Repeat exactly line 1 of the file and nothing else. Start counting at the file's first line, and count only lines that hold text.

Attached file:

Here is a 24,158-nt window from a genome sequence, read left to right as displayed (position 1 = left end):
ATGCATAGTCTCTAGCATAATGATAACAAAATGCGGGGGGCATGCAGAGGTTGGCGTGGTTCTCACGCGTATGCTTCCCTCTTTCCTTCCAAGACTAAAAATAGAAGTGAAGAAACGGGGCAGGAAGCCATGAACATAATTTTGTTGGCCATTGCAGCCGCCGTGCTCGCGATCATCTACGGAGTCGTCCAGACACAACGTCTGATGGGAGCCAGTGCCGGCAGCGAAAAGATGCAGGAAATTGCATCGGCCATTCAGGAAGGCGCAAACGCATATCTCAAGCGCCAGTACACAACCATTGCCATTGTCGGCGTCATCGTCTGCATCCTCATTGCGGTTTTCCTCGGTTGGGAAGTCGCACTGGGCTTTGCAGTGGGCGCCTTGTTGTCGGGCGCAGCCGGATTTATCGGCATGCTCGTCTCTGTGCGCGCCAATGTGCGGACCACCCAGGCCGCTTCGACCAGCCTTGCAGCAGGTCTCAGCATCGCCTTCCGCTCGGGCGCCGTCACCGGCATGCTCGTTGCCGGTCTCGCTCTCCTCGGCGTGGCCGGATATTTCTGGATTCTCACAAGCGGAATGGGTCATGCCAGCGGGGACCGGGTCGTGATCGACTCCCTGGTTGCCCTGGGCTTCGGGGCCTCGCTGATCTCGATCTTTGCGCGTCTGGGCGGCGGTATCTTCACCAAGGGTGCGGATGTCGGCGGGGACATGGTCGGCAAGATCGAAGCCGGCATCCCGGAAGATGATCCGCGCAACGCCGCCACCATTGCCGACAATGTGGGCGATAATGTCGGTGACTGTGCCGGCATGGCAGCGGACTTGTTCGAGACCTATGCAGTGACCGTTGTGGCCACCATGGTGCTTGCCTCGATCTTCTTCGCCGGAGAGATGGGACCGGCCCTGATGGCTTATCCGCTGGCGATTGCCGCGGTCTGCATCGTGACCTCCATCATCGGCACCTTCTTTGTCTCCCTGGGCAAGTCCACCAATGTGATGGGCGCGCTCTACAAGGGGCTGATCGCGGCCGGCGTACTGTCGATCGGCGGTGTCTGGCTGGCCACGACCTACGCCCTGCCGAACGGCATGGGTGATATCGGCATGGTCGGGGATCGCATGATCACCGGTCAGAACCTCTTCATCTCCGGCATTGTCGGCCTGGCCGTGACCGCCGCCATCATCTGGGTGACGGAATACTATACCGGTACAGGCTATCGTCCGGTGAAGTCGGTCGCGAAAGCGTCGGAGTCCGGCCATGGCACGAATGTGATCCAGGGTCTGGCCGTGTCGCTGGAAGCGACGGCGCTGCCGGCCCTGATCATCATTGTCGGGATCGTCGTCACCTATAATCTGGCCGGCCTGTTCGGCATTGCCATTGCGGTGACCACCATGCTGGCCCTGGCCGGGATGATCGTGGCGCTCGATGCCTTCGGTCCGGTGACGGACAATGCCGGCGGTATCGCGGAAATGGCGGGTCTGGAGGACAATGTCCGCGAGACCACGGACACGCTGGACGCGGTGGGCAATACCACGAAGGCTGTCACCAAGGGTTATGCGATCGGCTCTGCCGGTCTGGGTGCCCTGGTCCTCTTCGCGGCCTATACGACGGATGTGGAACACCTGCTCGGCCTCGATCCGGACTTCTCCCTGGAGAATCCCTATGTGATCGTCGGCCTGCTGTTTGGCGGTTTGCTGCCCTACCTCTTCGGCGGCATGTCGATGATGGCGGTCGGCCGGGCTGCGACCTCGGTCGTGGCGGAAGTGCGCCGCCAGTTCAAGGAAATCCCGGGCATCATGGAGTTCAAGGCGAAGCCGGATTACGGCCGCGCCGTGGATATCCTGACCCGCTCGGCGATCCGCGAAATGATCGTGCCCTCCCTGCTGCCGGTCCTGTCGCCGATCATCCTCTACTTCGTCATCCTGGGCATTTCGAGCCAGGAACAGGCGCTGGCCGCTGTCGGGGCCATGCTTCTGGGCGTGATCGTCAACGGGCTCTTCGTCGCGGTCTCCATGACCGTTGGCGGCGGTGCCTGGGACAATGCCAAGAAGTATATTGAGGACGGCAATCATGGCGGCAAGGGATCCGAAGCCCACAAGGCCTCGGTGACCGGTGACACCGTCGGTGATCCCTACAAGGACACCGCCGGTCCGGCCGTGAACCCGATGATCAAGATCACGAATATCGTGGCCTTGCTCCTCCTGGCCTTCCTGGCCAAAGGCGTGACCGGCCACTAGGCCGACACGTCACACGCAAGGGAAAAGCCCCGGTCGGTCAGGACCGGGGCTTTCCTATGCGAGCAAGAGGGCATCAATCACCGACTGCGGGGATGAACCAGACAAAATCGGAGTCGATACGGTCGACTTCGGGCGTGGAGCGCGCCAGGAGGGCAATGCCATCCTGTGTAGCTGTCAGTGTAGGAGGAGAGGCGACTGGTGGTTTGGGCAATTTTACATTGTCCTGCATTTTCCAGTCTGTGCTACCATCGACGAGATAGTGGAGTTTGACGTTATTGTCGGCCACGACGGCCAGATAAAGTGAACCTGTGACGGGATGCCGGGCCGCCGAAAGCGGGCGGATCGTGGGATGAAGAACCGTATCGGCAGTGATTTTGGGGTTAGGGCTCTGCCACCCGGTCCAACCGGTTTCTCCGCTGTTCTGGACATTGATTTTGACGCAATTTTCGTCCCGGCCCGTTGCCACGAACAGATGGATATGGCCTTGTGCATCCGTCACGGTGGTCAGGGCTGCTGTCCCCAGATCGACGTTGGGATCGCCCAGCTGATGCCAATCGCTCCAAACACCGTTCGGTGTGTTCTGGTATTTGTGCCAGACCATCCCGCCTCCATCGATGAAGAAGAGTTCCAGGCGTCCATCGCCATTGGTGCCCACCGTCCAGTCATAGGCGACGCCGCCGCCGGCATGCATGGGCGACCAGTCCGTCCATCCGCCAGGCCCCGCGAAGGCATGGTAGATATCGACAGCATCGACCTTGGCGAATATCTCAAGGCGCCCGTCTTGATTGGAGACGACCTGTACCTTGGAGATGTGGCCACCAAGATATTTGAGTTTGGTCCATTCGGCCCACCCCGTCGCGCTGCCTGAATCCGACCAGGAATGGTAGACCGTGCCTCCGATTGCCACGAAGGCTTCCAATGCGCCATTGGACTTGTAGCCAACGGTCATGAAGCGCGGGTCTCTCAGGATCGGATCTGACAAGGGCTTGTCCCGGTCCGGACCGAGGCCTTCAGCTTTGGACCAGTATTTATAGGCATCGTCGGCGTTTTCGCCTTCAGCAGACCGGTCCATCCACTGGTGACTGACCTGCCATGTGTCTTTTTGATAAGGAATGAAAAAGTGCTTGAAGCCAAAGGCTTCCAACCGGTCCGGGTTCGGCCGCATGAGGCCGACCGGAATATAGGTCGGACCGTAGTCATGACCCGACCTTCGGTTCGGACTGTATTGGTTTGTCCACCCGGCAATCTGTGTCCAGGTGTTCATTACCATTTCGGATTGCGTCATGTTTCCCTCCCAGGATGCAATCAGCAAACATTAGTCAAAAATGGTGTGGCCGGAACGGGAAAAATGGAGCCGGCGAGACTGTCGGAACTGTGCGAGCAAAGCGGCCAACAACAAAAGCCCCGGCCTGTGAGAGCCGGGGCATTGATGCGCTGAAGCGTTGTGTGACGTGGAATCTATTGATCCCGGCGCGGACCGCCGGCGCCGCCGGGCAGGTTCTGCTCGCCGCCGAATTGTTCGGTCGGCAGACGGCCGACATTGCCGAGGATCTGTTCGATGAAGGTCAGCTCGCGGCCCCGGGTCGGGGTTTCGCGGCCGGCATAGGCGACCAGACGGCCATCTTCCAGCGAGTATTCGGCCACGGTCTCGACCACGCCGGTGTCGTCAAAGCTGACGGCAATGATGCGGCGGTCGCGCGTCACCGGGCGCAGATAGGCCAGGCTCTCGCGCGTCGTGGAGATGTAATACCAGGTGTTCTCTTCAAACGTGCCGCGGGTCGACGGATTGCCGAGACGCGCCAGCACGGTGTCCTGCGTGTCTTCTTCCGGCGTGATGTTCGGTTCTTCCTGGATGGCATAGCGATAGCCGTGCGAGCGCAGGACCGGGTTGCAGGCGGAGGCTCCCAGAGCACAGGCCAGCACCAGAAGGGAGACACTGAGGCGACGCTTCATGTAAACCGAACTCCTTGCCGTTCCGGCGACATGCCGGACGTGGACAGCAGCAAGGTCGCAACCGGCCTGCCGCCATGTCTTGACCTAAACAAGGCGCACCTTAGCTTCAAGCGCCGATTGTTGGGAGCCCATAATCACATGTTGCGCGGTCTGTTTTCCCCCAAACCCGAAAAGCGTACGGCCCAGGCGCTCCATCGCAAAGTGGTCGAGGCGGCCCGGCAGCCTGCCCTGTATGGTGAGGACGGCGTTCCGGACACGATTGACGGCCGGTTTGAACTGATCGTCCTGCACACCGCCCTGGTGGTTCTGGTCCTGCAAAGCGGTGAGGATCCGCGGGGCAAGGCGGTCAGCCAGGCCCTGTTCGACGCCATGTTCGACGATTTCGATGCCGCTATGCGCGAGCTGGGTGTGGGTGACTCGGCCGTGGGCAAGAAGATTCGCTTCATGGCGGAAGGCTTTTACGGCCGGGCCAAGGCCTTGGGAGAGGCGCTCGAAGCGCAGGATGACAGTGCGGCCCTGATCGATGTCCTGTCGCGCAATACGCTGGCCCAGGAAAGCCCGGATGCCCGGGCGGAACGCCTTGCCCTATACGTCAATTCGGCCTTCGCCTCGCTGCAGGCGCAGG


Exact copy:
Here is a 24,158-nt window from a genome sequence, read left to right as displayed (position 1 = left end):